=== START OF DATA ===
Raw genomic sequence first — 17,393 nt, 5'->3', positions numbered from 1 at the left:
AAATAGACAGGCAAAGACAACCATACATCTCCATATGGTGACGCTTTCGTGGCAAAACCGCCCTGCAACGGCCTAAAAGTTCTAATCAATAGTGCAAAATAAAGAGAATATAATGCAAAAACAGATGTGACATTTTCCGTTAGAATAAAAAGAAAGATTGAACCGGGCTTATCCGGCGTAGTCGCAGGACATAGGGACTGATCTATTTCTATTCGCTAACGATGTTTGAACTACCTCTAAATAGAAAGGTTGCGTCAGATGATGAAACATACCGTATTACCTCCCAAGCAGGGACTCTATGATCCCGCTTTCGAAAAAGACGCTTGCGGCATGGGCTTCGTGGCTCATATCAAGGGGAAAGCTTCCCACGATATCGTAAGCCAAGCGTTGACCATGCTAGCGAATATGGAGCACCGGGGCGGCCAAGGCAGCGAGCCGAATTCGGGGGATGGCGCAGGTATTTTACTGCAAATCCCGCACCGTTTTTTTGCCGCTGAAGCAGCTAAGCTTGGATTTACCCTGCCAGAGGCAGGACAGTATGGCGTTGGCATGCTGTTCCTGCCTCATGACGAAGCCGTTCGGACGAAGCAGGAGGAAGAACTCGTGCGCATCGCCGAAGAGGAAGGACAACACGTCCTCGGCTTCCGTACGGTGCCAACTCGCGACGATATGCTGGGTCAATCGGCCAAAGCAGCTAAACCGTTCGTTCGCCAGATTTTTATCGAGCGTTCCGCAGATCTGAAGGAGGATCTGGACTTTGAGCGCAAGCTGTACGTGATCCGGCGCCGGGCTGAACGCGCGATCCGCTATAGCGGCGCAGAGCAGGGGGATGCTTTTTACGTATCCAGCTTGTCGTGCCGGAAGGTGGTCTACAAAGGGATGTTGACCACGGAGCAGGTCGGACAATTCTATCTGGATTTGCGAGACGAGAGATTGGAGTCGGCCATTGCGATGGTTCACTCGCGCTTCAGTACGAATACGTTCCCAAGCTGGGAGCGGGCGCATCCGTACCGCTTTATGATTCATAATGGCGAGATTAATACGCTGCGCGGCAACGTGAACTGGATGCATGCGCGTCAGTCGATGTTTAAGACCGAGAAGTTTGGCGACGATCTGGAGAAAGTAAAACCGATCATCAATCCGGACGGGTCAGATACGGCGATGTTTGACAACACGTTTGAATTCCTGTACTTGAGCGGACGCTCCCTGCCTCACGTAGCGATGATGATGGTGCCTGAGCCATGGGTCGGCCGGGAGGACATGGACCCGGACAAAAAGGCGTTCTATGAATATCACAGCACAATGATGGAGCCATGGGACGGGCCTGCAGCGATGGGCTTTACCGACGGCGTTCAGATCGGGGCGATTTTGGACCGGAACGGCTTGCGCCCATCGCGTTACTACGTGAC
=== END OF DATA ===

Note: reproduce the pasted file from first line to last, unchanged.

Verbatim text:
Raw genomic sequence first — 17,393 nt, 5'->3', positions numbered from 1 at the left:
AAATAGACAGGCAAAGACAACCATACATCTCCATATGGTGACGCTTTCGTGGCAAAACCGCCCTGCAACGGCCTAAAAGTTCTAATCAATAGTGCAAAATAAAGAGAATATAATGCAAAAACAGATGTGACATTTTCCGTTAGAATAAAAAGAAAGATTGAACCGGGCTTATCCGGCGTAGTCGCAGGACATAGGGACTGATCTATTTCTATTCGCTAACGATGTTTGAACTACCTCTAAATAGAAAGGTTGCGTCAGATGATGAAACATACCGTATTACCTCCCAAGCAGGGACTCTATGATCCCGCTTTCGAAAAAGACGCTTGCGGCATGGGCTTCGTGGCTCATATCAAGGGGAAAGCTTCCCACGATATCGTAAGCCAAGCGTTGACCATGCTAGCGAATATGGAGCACCGGGGCGGCCAAGGCAGCGAGCCGAATTCGGGGGATGGCGCAGGTATTTTACTGCAAATCCCGCACCGTTTTTTTGCCGCTGAAGCAGCTAAGCTTGGATTTACCCTGCCAGAGGCAGGACAGTATGGCGTTGGCATGCTGTTCCTGCCTCATGACGAAGCCGTTCGGACGAAGCAGGAGGAAGAACTCGTGCGCATCGCCGAAGAGGAAGGACAACACGTCCTCGGCTTCCGTACGGTGCCAACTCGCGACGATATGCTGGGTCAATCGGCCAAAGCAGCTAAACCGTTCGTTCGCCAGATTTTTATCGAGCGTTCCGCAGATCTGAAGGAGGATCTGGACTTTGAGCGCAAGCTGTACGTGATCCGGCGCCGGGCTGAACGCGCGATCCGCTATAGCGGCGCAGAGCAGGGGGATGCTTTTTACGTATCCAGCTTGTCGTGCCGGAAGGTGGTCTACAAAGGGATGTTGACCACGGAGCAGGTCGGACAATTCTATCTGGATTTGCGAGACGAGAGATTGGAGTCGGCCATTGCGATGGTTCACTCGCGCTTCAGTACGAATACGTTCCCAAGCTGGGAGCGGGCGCATCCGTACCGCTTTATGATTCATAATGGCGAGATTAATACGCTGCGCGGCAACGTGAACTGGATGCATGCGCGTCAGTCGATGTTTAAGACCGAGAAGTTTGGCGACGATCTGGAGAAAGTAAAACCGATCATCAATCCGGACGGGTCAGATACGGCGATGTTTGACAACACGTTTGAATTCCTGTACTTGAGCGGACGCTCCCTGCCTCACGTAGCGATGATGATGGTGCCTGAGCCATGGGTCGGCCGGGAGGACATGGACCCGGACAAAAAGGCGTTCTATGAATATCACAGCACAATGATGGAGCCATGGGACGGGCCTGCAGCGATGGGCTTTACCGACGGCGTTCAGATCGGGGCGATTTTGGACCGGAACGGCTTGCGCCCATCGCGTTACTACGTGAC